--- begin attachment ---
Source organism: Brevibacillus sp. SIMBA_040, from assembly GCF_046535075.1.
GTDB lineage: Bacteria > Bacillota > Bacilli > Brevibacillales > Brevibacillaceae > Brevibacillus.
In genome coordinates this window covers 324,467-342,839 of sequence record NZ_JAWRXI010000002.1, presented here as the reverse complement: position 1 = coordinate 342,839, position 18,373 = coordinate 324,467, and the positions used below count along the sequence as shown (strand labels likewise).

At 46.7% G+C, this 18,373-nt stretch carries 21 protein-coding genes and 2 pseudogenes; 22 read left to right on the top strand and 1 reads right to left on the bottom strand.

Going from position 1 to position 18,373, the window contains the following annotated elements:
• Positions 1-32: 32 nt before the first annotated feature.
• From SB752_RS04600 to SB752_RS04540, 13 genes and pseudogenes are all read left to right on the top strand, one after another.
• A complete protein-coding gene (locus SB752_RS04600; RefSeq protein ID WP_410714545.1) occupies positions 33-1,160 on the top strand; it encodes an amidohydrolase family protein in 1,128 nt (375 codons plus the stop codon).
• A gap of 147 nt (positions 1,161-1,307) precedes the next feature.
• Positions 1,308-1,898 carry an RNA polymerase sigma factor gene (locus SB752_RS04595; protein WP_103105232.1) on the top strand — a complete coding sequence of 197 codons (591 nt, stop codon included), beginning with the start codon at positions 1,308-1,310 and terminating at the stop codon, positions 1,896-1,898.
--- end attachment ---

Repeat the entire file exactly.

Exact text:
Source organism: Brevibacillus sp. SIMBA_040, from assembly GCF_046535075.1.
GTDB lineage: Bacteria > Bacillota > Bacilli > Brevibacillales > Brevibacillaceae > Brevibacillus.
In genome coordinates this window covers 324,467-342,839 of sequence record NZ_JAWRXI010000002.1, presented here as the reverse complement: position 1 = coordinate 342,839, position 18,373 = coordinate 324,467, and the positions used below count along the sequence as shown (strand labels likewise).

At 46.7% G+C, this 18,373-nt stretch carries 21 protein-coding genes and 2 pseudogenes; 22 read left to right on the top strand and 1 reads right to left on the bottom strand.

Going from position 1 to position 18,373, the window contains the following annotated elements:
• Positions 1-32: 32 nt before the first annotated feature.
• From SB752_RS04600 to SB752_RS04540, 13 genes and pseudogenes are all read left to right on the top strand, one after another.
• A complete protein-coding gene (locus SB752_RS04600; RefSeq protein ID WP_410714545.1) occupies positions 33-1,160 on the top strand; it encodes an amidohydrolase family protein in 1,128 nt (375 codons plus the stop codon).
• A gap of 147 nt (positions 1,161-1,307) precedes the next feature.
• Positions 1,308-1,898 carry an RNA polymerase sigma factor gene (locus SB752_RS04595; protein WP_103105232.1) on the top strand — a complete coding sequence of 197 codons (591 nt, stop codon included), beginning with the start codon at positions 1,308-1,310 and terminating at the stop codon, positions 1,896-1,898.